At the 52nd anniversary of the Urban League luncheon, all four candidates for Rochester’s mayoral seat got to share their vision for the city.
The event wasn’t a debate, but simply an opportunity for candidates to state their plans if elected to become Mayor of Rochester.
Candidates were each given 15 minutes to speak and no questions were asked between candidates or the audience.
Alex White was first up, representing the Green Party. He touched on initiatives he wanted to implement such as better public transportation and more summer jobs for teens, with program that would extend into the fall for participants.
"I also intend to pay each of them a stipend during the school year if they attend school every day and don’t get in trouble."
He also mentioned the need to prepare for a changing climate.
"We know that we're running out of crude oil. We know that there’s less of it in the ground every year. We know prices are going to rise."
Republican Tony Micciche focused on crime in the city, but that it can be subjective.
"If you live on Winton Road, your crime is probably pretty low. If you live on Avenue D, or Thurston Road, or Otis Road, not so much."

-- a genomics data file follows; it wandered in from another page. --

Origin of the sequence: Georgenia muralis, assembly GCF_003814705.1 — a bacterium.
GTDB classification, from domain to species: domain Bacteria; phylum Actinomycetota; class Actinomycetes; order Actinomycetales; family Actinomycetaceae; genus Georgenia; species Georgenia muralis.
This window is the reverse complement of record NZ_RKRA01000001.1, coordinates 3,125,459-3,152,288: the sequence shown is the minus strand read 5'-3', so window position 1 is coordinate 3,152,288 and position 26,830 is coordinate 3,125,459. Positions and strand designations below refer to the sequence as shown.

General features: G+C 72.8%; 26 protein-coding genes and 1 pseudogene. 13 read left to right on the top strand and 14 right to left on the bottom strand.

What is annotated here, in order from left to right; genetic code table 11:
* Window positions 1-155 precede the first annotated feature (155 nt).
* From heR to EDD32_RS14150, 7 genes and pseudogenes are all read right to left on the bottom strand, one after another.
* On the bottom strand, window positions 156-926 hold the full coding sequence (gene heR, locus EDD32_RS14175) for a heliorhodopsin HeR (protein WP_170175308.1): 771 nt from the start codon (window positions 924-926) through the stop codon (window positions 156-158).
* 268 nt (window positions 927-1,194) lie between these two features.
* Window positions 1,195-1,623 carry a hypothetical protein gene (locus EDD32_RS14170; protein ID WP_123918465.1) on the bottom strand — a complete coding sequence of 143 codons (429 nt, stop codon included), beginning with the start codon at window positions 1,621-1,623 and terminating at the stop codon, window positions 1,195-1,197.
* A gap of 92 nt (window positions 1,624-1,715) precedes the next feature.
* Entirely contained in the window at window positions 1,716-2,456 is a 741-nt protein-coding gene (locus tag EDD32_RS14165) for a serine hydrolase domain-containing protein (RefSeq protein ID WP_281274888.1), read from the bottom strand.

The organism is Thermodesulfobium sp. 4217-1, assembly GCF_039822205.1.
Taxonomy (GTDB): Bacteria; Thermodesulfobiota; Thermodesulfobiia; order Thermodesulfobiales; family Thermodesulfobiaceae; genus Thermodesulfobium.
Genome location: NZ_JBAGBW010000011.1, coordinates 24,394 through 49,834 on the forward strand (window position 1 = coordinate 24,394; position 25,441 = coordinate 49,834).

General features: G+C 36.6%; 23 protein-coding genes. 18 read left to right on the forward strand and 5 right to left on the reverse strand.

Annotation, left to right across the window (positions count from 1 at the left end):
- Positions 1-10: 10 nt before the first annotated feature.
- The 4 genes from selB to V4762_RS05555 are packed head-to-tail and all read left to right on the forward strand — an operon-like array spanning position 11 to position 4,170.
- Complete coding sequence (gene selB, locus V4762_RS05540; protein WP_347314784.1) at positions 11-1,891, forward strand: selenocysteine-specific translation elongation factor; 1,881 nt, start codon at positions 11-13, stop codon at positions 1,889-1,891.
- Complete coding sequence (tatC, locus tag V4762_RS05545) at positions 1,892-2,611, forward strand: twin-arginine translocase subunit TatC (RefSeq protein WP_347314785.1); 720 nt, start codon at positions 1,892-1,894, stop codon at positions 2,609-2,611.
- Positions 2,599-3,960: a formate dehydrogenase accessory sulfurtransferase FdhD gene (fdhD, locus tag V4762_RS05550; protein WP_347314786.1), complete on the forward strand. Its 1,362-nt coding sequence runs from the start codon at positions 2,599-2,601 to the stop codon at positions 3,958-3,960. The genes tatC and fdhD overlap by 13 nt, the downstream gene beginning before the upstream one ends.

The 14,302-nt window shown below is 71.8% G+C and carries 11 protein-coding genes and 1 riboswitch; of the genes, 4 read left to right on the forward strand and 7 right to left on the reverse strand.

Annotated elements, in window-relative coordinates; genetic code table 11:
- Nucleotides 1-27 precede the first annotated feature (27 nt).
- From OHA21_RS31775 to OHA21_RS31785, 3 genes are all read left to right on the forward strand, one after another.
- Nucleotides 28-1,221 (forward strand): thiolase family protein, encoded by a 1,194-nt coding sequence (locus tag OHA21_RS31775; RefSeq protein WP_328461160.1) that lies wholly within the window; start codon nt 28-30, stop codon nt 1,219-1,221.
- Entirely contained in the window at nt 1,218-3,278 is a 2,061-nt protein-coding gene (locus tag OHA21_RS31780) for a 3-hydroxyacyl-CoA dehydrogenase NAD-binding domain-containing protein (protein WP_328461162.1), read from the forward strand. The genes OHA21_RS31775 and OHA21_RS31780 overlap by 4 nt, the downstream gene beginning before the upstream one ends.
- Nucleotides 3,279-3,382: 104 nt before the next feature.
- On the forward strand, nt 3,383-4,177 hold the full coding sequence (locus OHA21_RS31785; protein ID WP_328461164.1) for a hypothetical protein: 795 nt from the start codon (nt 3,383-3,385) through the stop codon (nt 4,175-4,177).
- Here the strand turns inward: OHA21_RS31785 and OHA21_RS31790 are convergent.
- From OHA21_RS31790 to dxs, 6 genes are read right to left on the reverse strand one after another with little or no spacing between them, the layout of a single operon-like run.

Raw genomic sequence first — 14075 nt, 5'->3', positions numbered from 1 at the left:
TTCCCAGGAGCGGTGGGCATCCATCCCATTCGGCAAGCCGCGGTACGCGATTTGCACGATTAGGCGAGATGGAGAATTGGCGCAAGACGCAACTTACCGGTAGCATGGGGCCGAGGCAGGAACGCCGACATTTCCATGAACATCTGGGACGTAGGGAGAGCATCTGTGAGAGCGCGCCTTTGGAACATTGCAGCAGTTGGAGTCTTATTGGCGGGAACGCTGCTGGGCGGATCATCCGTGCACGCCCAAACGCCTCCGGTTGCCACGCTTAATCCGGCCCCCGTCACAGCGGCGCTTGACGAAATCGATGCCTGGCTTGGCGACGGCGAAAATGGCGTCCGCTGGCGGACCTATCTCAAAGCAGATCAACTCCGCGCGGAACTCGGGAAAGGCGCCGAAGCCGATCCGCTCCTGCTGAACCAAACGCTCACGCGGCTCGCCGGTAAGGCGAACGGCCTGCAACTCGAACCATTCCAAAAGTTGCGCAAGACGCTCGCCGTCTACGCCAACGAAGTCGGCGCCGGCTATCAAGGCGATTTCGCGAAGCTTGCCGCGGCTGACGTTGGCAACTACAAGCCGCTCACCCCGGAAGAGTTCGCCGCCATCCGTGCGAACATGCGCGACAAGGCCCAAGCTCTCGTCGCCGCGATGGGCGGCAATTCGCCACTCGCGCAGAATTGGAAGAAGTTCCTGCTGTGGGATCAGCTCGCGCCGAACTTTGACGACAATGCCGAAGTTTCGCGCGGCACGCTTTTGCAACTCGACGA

He stressed an effort to make neighborhoods tight knit once again by investing in neighborhood schools.
"The neighborhoods don’t have identity anymore. People used to say I’m from Charlotte, I’m from the 19th Ward or Winton Road area."
The only independent candidate running, Lori Thomas shared a plan that centered on community building, co-ops, small business investment, and tiny house neighborhoods.
"I want to make Rochester a place where people live, work, learn, cooperate, and freely participate in their governance with a genuine concern for their community and our city."
Thomas added there should be more flexibility to work from home as a way to earn a living that could reduce childcare costs. She also mentioned neighborhood identity.
"Every neighborhood in Rochester has a unique cultural aspect that can be cultivated into a part of our city's landscape."
Mayor Lovely Warren closed out the speeches, defending her last three and a half years in the mayor’s seat, but stressing there is still work to be done.
"As leaders in both government and our community, we have to accept that the old ways of doing things are gone."
Warren highlighted the new transportation she’s brought to town with Uber and Zagster, while mentioning the need to attack issues like poverty.
"My vision is not just about creating safer and more vibrant neighborhoods, but to make sure that our citizens can afford to live in those neighborhoods."
More information about the candidates platforms can be found on their websites.